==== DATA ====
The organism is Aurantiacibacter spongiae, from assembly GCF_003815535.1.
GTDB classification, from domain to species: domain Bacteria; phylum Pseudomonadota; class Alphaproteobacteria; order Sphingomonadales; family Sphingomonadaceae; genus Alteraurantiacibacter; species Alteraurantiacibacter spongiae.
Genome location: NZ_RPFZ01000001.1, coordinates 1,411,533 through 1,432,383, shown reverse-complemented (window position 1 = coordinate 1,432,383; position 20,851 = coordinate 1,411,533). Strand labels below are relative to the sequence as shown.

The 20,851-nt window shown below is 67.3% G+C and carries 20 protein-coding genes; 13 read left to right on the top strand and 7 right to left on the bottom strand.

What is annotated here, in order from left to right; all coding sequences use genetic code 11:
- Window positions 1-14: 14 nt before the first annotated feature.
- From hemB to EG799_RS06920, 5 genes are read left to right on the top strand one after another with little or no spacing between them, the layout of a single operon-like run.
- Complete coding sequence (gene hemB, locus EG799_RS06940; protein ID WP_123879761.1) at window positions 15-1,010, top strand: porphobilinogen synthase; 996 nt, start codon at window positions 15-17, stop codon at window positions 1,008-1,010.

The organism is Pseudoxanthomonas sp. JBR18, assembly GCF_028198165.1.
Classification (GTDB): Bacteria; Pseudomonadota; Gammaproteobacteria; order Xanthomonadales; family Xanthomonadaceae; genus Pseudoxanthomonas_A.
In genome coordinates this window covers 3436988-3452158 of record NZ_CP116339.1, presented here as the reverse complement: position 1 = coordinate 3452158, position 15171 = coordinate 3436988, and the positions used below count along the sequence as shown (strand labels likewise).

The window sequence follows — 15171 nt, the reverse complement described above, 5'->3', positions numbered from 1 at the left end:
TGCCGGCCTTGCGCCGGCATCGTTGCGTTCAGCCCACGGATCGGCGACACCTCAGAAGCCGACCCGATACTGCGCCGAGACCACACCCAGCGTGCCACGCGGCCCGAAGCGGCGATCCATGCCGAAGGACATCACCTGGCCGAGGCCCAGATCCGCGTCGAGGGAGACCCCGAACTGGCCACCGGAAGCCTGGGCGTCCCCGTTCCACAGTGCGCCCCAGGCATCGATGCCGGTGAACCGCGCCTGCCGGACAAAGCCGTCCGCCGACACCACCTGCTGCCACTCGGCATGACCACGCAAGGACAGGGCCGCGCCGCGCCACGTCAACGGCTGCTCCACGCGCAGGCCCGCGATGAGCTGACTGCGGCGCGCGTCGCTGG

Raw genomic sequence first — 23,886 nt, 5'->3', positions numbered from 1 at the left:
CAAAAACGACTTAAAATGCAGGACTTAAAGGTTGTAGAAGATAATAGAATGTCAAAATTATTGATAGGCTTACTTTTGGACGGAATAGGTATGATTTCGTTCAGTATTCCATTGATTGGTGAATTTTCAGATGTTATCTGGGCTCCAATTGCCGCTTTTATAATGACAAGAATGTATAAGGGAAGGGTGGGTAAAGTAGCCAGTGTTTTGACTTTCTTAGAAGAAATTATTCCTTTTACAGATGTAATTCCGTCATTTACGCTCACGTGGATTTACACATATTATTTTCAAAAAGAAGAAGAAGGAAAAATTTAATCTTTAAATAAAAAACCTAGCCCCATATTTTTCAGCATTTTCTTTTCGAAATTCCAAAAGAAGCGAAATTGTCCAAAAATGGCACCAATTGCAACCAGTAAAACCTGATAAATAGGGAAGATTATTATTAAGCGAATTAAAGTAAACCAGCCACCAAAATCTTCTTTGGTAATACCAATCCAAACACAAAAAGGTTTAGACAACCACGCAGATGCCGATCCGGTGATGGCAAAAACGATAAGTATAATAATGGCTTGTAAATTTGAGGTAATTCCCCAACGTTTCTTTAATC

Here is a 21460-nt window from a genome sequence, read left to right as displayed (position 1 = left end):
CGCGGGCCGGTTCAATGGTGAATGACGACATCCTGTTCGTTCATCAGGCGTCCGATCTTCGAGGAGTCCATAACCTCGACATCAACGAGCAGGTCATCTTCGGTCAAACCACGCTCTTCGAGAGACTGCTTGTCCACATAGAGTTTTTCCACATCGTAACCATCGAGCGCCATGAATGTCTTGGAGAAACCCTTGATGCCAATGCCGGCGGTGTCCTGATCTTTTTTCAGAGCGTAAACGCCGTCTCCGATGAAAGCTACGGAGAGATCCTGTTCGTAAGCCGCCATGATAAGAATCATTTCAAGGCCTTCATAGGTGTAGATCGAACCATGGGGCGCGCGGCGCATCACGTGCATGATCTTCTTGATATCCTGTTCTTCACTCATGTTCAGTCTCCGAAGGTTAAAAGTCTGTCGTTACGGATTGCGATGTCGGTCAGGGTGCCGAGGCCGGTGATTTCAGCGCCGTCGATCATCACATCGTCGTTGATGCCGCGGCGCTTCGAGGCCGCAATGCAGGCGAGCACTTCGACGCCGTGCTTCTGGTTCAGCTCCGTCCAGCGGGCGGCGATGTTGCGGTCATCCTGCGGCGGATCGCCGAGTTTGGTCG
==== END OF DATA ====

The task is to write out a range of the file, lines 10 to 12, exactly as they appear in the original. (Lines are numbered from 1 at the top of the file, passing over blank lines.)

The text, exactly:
Classification (GTDB): Bacteria; Pseudomonadota; Gammaproteobacteria; order Xanthomonadales; family Xanthomonadaceae; genus Pseudoxanthomonas_A.
In genome coordinates this window covers 3436988-3452158 of record NZ_CP116339.1, presented here as the reverse complement: position 1 = coordinate 3452158, position 15171 = coordinate 3436988, and the positions used below count along the sequence as shown (strand labels likewise).

The window sequence follows — 15171 nt, the reverse complement described above, 5'->3', positions numbered from 1 at the left end: